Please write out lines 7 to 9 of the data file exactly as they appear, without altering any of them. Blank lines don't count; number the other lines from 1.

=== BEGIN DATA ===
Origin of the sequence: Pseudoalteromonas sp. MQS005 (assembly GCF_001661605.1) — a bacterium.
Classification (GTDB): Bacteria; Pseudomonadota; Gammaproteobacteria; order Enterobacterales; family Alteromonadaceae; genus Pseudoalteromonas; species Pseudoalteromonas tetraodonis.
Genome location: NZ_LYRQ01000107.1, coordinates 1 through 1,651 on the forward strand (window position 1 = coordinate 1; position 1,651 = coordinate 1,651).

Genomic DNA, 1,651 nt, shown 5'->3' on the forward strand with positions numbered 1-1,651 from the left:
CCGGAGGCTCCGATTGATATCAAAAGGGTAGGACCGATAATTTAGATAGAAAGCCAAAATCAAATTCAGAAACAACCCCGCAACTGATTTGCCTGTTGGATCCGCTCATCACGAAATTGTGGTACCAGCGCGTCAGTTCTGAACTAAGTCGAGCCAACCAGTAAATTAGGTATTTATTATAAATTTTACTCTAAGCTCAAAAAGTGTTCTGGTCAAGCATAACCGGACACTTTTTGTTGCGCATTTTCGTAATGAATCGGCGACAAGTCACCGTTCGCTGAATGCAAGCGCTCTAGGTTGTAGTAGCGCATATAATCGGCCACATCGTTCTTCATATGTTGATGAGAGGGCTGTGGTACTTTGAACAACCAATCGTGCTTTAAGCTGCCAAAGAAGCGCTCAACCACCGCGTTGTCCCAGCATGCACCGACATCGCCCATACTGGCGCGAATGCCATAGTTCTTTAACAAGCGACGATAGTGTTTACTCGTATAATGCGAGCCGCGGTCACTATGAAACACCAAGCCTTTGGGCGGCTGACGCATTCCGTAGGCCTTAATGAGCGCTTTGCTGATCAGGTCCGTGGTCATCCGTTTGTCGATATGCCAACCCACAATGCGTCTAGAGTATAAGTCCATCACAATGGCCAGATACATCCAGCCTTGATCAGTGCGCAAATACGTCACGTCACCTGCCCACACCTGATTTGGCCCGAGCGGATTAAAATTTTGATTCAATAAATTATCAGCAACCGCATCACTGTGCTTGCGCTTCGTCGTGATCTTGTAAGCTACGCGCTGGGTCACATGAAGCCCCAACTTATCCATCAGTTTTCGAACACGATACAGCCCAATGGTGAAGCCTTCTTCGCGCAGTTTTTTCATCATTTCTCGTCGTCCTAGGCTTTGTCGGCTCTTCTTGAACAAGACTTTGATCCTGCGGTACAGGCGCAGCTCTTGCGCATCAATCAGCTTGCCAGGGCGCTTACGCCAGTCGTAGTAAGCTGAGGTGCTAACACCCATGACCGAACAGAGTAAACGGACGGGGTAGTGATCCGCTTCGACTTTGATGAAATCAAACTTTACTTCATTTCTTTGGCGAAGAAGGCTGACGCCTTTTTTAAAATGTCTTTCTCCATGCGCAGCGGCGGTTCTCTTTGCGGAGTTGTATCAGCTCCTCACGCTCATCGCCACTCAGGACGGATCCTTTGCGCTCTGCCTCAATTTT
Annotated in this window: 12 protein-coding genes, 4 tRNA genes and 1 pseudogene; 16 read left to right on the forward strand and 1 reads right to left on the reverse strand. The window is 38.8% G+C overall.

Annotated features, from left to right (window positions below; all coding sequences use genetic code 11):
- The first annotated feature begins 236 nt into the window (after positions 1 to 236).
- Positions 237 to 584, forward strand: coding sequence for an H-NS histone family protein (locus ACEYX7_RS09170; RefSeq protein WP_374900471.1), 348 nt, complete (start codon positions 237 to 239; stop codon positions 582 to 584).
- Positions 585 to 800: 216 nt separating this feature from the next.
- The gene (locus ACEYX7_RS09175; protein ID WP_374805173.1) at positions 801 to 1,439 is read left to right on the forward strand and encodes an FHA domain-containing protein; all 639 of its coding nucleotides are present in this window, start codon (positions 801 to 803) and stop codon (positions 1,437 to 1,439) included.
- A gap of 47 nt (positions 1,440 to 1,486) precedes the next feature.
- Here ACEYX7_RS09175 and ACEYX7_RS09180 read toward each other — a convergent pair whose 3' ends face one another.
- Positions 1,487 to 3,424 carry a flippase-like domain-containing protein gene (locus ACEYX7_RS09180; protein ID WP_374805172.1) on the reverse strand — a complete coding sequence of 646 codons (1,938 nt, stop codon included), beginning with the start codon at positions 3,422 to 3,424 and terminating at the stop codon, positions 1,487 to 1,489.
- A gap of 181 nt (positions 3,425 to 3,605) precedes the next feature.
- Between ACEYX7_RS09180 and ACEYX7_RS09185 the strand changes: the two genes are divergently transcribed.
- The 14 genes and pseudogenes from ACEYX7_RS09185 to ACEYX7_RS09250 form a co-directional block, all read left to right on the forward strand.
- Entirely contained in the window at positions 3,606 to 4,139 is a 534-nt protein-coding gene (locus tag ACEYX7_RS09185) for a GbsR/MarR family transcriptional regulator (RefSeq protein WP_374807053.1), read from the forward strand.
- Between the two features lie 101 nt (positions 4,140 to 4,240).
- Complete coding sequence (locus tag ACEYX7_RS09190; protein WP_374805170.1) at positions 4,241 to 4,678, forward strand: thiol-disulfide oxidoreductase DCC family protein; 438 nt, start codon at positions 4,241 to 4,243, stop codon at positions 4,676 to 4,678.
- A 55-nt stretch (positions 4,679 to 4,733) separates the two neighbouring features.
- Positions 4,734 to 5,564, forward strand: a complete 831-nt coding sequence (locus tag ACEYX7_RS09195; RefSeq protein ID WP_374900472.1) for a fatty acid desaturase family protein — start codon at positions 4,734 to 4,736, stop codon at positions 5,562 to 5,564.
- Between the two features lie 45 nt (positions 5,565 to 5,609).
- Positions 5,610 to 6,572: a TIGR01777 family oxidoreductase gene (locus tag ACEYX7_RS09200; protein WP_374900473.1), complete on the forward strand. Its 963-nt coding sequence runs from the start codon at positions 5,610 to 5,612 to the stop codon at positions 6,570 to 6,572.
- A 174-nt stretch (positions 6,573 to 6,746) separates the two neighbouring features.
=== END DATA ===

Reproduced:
Annotated features, from left to right (window positions below; all coding sequences use genetic code 11):
- The first annotated feature begins 236 nt into the window (after positions 1 to 236).
- Positions 237 to 584, forward strand: coding sequence for an H-NS histone family protein (locus ACEYX7_RS09170; RefSeq protein WP_374900471.1), 348 nt, complete (start codon positions 237 to 239; stop codon positions 582 to 584).